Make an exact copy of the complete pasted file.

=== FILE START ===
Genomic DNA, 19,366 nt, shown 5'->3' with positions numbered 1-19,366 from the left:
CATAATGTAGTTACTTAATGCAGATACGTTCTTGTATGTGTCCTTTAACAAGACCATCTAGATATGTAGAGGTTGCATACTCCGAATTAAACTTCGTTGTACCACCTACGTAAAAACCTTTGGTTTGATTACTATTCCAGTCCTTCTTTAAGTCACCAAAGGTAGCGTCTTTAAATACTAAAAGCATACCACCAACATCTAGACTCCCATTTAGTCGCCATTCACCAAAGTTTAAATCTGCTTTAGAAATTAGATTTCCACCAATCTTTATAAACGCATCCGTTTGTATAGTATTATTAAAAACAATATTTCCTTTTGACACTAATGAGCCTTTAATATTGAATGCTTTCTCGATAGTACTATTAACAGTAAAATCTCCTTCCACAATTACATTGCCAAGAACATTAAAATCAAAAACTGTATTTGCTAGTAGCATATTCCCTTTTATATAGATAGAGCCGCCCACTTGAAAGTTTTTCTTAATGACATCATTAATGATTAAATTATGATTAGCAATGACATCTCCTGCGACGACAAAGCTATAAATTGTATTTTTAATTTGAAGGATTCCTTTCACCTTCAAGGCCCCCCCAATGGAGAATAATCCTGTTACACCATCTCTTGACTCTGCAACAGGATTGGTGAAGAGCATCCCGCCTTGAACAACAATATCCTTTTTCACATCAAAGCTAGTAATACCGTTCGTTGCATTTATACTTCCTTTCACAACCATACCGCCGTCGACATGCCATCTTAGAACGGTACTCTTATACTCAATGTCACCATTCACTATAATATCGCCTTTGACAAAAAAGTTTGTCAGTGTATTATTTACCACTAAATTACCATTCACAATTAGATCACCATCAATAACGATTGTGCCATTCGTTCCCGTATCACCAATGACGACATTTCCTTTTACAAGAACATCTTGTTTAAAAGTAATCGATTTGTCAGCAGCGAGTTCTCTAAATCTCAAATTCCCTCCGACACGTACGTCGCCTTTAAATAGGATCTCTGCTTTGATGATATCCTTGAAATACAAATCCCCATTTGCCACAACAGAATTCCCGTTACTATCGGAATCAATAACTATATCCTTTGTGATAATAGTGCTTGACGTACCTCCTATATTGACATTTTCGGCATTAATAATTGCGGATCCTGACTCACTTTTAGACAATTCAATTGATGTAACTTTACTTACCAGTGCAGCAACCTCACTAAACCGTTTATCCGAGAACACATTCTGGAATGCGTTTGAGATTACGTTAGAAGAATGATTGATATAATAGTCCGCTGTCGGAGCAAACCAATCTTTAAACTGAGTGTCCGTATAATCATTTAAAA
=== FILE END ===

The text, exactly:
Genomic DNA, 19,366 nt, shown 5'->3' with positions numbered 1-19,366 from the left:
CATAATGTAGTTACTTAATGCAGATACGTTCTTGTATGTGTCCTTTAACAAGACCATCTAGATATGTAGAGGTTGCATACTCCGAATTAAACTTCGTTGTACCACCTACGTAAAAACCTTTGGTTTGATTACTATTCCAGTCCTTCTTTAAGTCACCAAAGGTAGCGTCTTTAAATACTAAAAGCATACCACCAACATCTAGACTCCCATTTAGTCGCCATTCACCAAAGTTTAAATCTGCTTTAGAAATTAGATTTCCACCAATCTTTATAAACGCATCCGTTTGTATAGTATTATTAAAAACAATATTTCCTTTTGACACTAATGAGCCTTTAATATTGAATGCTTTCTCGATAGTACTATTAACAGTAAAATCTCCTTCCACAATTACATTGCCAAGAACATTAAAATCAAAAACTGTATTTGCTAGTAGCATATTCCCTTTTATATAGATAGAGCCGCCCACTTGAAAGTTTTTCTTAATGACATCATTAATGATTAAATTATGATTAGCAATGACATCTCCTGCGACGACAAAGCTATAAATTGTATTTTTAATTTGAAGGATTCCTTTCACCTTCAAGGCCCCCCCAATGGAGAATAATCCTGTTACACCATCTCTTGACTCTGCAACAGGATTGGTGAAGAGCATCCCGCCTTGAACAACAATATCCTTTTTCACATCAAAGCTAGTAATACCGTTCGTTGCATTTATACTTCCTTTCACAACCATACCGCCGTCGACATGCCATCTTAGAACGGTACTCTTATACTCAATGTCACCATTCACTATAATATCGCCTTTGACAAAAAAGTTTGTCAGTGTATTATTTACCACTAAATTACCATTCACAATTAGATCACCATCAATAACGATTGTGCCATTCGTTCCCGTATCACCAATGACGACATTTCCTTTTACAAGAACATCTTGTTTAAAAGTAATCGATTTGTCAGCAGCGAGTTCTCTAAATCTCAAATTCCCTCCGACACGTACGTCGCCTTTAAATAGGATCTCTGCTTTGATGATATCCTTGAAATACAAATCCCCATTTGCCACAACAGAATTCCCGTTACTATCGGAATCAATAACTATATCCTTTGTGATAATAGTGCTTGACGTACCTCCTATATTGACATTTTCGGCATTAATAATTGCGGATCCTGACTCACTTTTAGACAATTCAATTGATGTAACTTTACTTACCAGTGCAGCAACCTCACTAAACCGTTTATCCGAGAACACATTCTGGAATGCGTTTGAGATTACGTTAGAAGAATGATTGATATAATAGTCCGCTGTCGGAGCAAACCAATCTTTAAACTGAGTGTCCGTATAATCATTTAAAA